PC puts it so well especially after the budget speech.
Business Owner Tactics
February 26th, 2015
We South Africans stretch facts so that they are a little bigger than they really are. This causes lots of stress in our lives.
As we describe an event with strong emotive words, many of them just four letters long, we enlarge the smallest issue into the end of the world. And we are already so tired because just this morning, on the way to work, we had to live through two Armageddons.
In this context we can learn a little from the Norwegians. As the saying goes, A fulfilled Norwegian has no need to speak. It is unseemly here to show any temper or even haste.
This is a country whose leaders pondered long and hard on what action to take when invaded by Germany 1940. They opted to post letters to all of the soldiers on leave to invite them to partake in defending the realm, rather than to announce this on radio which might alarm the rest of the populace. We can learn from this restraint.
Sam Carpenter points out in his Work the System book (your free copy is here) that when the cooler part of our mind prevails it is obvious that 99% of everything works just fine.
We South Africans take the very few things that seem awry and we make a really big deal of them. We do this at home, at work, on the road, on the phone...
In doing this we talk ourselves into an awfully stressed group of people.
Here's my idea for the end of February. Find yourself a pencil and a piece of paper. Then find yourself inside a coffee shop, one of the experiences I miss most about South African life. Then stop a while and watch the passing parade. And while you are pondering them list all many things that are going right in your life.
Start with your toes. They still there? Still working? Work your way up. Then look at your home. And your job. And your income. And your partner, your children, the dog, the car, ...
For instance, 99.99% of me works just fine even though I am diabetic. That broken .01% might seem a biggie but it beats the heck out of holing up in a wooden box for eternity. 99% of our families work just fine. And the kitchen, even with that smidgen of tomato sauce on the tile above the stove, is pretty close to perfect.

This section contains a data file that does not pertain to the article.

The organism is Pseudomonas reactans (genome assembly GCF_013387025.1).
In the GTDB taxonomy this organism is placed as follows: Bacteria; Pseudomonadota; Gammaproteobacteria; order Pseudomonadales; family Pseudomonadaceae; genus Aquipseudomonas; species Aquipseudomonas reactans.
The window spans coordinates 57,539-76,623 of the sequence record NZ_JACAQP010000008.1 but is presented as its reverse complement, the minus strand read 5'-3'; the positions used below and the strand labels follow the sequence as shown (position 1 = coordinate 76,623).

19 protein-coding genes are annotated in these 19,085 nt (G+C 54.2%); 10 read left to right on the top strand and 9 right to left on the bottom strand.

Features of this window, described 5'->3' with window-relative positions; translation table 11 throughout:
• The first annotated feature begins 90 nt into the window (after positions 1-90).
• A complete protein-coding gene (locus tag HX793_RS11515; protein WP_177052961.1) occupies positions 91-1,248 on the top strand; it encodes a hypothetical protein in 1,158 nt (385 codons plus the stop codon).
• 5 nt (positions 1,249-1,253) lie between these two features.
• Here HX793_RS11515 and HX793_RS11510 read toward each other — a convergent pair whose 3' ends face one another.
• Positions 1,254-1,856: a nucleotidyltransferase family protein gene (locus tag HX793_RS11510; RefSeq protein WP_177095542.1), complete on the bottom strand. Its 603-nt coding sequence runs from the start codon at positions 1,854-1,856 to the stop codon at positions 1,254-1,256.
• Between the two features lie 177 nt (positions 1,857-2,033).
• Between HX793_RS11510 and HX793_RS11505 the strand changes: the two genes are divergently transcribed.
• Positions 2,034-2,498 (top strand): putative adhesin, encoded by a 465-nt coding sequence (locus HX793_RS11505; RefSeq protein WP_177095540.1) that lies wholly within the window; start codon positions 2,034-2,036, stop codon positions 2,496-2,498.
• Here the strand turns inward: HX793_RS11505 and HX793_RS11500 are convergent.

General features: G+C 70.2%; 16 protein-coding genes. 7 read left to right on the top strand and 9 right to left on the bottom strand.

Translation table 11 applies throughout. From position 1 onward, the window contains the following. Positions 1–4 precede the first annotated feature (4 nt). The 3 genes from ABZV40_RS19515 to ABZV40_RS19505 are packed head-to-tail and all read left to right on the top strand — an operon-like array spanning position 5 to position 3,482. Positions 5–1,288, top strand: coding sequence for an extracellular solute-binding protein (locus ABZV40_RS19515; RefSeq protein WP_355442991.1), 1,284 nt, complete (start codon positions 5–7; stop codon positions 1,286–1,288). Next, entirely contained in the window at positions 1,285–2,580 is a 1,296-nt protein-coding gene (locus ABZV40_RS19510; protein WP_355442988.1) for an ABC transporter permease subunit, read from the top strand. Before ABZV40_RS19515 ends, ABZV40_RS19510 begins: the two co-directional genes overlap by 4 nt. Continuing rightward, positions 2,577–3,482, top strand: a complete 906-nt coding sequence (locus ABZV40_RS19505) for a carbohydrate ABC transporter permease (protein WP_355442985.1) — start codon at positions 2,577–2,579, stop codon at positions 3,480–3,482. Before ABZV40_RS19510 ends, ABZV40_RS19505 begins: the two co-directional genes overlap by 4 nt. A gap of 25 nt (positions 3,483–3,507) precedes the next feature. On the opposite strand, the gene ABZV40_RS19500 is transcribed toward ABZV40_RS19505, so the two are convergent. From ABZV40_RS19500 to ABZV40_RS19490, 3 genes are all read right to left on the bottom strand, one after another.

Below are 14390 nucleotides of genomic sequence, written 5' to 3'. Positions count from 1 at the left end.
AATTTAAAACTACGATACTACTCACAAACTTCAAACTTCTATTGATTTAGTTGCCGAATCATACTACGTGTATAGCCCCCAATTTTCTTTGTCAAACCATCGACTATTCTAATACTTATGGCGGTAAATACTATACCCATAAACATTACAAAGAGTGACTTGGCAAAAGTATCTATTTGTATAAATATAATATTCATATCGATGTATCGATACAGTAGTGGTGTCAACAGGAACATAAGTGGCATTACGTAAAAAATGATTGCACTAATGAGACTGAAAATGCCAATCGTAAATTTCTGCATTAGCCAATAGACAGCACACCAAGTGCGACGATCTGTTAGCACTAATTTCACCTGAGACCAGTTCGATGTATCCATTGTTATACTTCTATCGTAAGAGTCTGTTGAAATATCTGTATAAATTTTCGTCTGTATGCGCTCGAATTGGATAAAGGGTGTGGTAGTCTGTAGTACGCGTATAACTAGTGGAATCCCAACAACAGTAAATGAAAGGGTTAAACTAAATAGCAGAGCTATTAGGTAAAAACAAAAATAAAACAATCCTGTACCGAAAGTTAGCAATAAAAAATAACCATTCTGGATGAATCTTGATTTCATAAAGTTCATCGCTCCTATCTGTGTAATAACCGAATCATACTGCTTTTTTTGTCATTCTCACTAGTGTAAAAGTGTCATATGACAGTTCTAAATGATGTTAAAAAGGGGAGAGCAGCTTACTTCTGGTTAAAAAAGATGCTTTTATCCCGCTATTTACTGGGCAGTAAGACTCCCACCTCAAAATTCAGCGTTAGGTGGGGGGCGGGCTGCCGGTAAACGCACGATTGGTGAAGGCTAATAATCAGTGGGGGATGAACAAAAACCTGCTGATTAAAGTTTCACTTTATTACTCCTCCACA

As is the car, even with that new scratch where Nick whacked it into the garage wall. (Hint: If we get violent about the tomato sauce or the scratch we may need to visit coffee shops a little more often to find balance.)
As for that fellow in front of you driving like he had too much Merlot at lunch, maybe:
his blood glucose is a little low and he cannot remember where he hid the chocolate;
he is having a heart attack;
he is laughing at a joke on the radio;
he is having an epileptic fit;
he has just heard that his wife is leaving him, and:
he is crying with grief while praying for a reprieve;
he is crying with thanks for his prayers being answered;
he has just dropped a lit cigarette between his legs;
he is choking on the piece of apple he was trying to eat;
a wasp has just invaded his car...
So what? Why should we take it personally? 99.9% of drivers that we see this year will not have this problem. Slow down and give this person more space. (Actually, this is great advice on any day in SA, whether Armageddon looms or not.)
We should respond to events. Take steps to avoid any fallout. Not react to them by getting vexed at things we feel could be righter. It seems silly to let someone else's issues so affect our mood that we yell at the people we love.
That's losing focus on that 99% of things that are going just fine.